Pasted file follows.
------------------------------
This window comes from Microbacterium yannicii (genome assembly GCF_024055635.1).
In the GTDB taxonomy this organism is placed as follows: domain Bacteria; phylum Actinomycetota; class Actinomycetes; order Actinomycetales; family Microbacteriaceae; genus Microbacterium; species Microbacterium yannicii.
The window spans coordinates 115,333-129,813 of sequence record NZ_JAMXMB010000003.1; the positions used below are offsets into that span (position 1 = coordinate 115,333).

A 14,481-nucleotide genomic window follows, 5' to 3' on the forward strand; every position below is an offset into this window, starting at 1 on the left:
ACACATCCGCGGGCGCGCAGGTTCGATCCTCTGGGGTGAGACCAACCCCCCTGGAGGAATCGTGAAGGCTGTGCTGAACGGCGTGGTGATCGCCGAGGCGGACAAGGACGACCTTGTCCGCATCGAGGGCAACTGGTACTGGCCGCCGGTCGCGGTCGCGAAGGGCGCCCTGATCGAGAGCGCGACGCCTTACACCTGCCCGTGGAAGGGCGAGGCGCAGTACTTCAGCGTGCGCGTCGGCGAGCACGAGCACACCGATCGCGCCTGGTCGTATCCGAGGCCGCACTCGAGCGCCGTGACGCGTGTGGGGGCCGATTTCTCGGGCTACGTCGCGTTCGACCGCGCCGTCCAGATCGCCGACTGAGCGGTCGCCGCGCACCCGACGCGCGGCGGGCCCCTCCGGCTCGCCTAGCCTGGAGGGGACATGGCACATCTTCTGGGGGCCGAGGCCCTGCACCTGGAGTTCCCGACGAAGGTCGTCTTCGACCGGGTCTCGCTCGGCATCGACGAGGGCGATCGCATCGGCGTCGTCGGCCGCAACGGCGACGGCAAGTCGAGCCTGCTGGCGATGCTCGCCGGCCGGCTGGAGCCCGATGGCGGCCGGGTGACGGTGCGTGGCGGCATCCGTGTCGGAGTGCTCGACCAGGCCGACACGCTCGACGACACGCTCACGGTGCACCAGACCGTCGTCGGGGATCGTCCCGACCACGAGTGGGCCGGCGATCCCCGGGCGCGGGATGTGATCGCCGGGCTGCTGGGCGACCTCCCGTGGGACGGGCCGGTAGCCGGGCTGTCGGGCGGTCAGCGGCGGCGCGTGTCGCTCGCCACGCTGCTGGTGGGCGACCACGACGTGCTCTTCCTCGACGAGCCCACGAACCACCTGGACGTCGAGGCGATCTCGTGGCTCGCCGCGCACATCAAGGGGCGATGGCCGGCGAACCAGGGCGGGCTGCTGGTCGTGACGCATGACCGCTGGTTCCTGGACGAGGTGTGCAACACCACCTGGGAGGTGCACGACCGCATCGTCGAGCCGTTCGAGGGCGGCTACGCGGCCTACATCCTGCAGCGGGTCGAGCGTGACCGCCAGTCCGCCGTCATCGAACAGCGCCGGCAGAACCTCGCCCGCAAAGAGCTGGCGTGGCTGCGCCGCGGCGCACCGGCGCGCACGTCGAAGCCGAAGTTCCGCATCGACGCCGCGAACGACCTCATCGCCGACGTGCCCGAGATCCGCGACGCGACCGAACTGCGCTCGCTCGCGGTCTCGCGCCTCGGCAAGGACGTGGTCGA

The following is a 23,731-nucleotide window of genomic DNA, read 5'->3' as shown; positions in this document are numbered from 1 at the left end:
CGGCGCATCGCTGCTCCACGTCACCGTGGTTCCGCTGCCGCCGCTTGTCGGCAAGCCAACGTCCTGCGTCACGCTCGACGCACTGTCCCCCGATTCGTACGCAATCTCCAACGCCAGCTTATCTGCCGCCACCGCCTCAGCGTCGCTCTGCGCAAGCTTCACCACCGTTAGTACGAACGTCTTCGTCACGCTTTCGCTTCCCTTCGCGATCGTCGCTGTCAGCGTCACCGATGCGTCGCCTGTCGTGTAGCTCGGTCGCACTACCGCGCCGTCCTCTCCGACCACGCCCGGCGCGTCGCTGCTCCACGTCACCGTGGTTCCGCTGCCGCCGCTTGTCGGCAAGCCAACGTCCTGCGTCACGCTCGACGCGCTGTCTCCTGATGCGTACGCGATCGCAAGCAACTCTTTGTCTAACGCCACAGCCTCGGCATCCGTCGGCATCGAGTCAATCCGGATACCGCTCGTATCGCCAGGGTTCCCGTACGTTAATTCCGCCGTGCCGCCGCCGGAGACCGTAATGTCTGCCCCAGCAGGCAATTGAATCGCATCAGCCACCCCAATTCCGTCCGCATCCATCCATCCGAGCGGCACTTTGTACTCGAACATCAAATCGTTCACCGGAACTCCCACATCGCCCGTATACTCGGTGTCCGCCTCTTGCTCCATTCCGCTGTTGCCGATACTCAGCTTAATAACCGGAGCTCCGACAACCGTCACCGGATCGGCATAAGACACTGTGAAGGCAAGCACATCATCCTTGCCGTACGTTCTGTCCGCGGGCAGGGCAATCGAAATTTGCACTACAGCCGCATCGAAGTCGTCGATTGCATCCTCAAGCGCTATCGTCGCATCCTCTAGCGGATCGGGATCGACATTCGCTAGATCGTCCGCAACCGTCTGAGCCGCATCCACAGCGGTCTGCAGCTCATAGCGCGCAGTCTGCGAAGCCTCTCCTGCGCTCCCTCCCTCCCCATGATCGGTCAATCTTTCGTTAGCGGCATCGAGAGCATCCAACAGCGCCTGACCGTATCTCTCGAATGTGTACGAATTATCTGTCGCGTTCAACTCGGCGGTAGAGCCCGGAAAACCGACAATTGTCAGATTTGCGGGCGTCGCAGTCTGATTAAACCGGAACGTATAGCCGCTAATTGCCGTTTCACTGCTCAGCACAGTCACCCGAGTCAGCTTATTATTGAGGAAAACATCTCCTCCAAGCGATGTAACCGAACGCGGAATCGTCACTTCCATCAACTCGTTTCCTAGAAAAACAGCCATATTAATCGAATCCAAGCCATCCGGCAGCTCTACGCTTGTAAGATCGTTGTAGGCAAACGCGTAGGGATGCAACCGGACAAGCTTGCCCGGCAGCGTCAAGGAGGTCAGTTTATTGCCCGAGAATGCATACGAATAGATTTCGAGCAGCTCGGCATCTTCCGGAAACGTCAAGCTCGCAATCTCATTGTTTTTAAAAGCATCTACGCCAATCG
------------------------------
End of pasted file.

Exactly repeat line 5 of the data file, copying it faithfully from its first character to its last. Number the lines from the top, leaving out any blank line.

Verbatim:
ACACATCCGCGGGCGCGCAGGTTCGATCCTCTGGGGTGAGACCAACCCCCCTGGAGGAATCGTGAAGGCTGTGCTGAACGGCGTGGTGATCGCCGAGGCGGACAAGGACGACCTTGTCCGCATCGAGGGCAACTGGTACTGGCCGCCGGTCGCGGTCGCGAAGGGCGCCCTGATCGAGAGCGCGACGCCTTACACCTGCCCGTGGAAGGGCGAGGCGCAGTACTTCAGCGTGCGCGTCGGCGAGCACGAGCACACCGATCGCGCCTGGTCGTATCCGAGGCCGCACTCGAGCGCCGTGACGCGTGTGGGGGCCGATTTCTCGGGCTACGTCGCGTTCGACCGCGCCGTCCAGATCGCCGACTGAGCGGTCGCCGCGCACCCGACGCGCGGCGGGCCCCTCCGGCTCGCCTAGCCTGGAGGGGACATGGCACATCTTCTGGGGGCCGAGGCCCTGCACCTGGAGTTCCCGACGAAGGTCGTCTTCGACCGGGTCTCGCTCGGCATCGACGAGGGCGATCGCATCGGCGTCGTCGGCCGCAACGGCGACGGCAAGTCGAGCCTGCTGGCGATGCTCGCCGGCCGGCTGGAGCCCGATGGCGGCCGGGTGACGGTGCGTGGCGGCATCCGTGTCGGAGTGCTCGACCAGGCCGACACGCTCGACGACACGCTCACGGTGCACCAGACCGTCGTCGGGGATCGTCCCGACCACGAGTGGGCCGGCGATCCCCGGGCGCGGGATGTGATCGCCGGGCTGCTGGGCGACCTCCCGTGGGACGGGCCGGTAGCCGGGCTGTCGGGCGGTCAGCGGCGGCGCGTGTCGCTCGCCACGCTGCTGGTGGGCGACCACGACGTGCTCTTCCTCGACGAGCCCACGAACCACCTGGACGTCGAGGCGATCTCGTGGCTCGCCGCGCACATCAAGGGGCGATGGCCGGCGAACCAGGGCGGGCTGCTGGTCGTGACGCATGACCGCTGGTTCCTGGACGAGGTGTGCAACACCACCTGGGAGGTGCACGACCGCATCGTCGAGCCGTTCGAGGGCGGCTACGCGGCCTACATCCTGCAGCGGGTCGAGCGTGACCGCCAGTCCGCCGTCATCGAACAGCGCCGGCAGAACCTCGCCCGCAAAGAGCTGGCGTGGCTGCGCCGCGGCGCACCGGCGCGCACGTCGAAGCCGAAGTTCCGCATCGACGCCGCGAACGACCTCATCGCCGACGTGCCCGAGATCCGCGACGCGACCGAACTGCGCTCGCTCGCGGTCTCGCGCCTCGGCAAGGACGTGGTCGA